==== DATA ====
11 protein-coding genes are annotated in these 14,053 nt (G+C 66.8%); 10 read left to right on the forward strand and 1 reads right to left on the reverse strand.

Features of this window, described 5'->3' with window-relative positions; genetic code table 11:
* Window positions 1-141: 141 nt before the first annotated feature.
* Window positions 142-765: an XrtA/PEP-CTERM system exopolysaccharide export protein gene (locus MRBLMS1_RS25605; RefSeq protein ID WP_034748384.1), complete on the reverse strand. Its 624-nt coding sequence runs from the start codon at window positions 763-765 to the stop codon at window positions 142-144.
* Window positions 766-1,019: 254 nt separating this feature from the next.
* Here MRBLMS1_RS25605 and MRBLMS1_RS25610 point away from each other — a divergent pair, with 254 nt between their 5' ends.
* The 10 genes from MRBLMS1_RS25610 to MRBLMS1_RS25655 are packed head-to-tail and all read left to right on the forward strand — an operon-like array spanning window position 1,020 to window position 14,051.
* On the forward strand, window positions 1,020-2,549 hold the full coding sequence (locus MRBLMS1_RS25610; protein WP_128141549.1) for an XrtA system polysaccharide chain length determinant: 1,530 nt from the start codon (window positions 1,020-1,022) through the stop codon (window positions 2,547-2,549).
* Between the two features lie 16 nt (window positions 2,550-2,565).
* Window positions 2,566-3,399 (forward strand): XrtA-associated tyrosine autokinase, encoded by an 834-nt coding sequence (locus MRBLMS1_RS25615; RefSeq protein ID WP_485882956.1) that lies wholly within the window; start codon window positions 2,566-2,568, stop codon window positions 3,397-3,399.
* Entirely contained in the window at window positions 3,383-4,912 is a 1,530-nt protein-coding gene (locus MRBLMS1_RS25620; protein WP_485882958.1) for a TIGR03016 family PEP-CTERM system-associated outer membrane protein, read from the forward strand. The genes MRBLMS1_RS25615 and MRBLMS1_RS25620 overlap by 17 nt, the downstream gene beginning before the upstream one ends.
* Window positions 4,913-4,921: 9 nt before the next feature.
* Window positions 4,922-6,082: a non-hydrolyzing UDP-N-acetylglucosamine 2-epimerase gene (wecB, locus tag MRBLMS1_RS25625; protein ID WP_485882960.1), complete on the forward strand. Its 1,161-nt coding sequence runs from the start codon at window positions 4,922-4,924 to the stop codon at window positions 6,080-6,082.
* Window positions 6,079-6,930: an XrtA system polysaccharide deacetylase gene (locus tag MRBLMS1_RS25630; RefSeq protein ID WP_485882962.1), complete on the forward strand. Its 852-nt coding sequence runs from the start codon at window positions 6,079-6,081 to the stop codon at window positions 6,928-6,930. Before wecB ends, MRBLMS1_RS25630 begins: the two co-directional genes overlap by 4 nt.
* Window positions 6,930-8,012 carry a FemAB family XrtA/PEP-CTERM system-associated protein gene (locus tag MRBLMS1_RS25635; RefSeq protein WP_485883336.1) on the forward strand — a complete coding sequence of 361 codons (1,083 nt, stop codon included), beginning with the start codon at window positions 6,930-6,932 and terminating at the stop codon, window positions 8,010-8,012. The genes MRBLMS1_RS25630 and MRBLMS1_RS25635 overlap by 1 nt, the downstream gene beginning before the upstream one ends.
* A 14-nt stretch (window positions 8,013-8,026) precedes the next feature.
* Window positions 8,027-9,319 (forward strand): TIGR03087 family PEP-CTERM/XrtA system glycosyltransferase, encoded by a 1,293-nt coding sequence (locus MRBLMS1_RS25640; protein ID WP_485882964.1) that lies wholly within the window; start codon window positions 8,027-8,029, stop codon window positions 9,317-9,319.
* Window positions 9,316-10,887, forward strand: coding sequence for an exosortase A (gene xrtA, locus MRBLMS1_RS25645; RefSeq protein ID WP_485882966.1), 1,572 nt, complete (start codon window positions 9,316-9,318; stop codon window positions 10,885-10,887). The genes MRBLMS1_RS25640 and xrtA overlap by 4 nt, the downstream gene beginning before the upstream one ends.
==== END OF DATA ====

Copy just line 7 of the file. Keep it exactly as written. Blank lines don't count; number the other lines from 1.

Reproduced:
* The 10 genes from MRBLMS1_RS25610 to MRBLMS1_RS25655 are packed head-to-tail and all read left to right on the forward strand — an operon-like array spanning window position 1,020 to window position 14,051.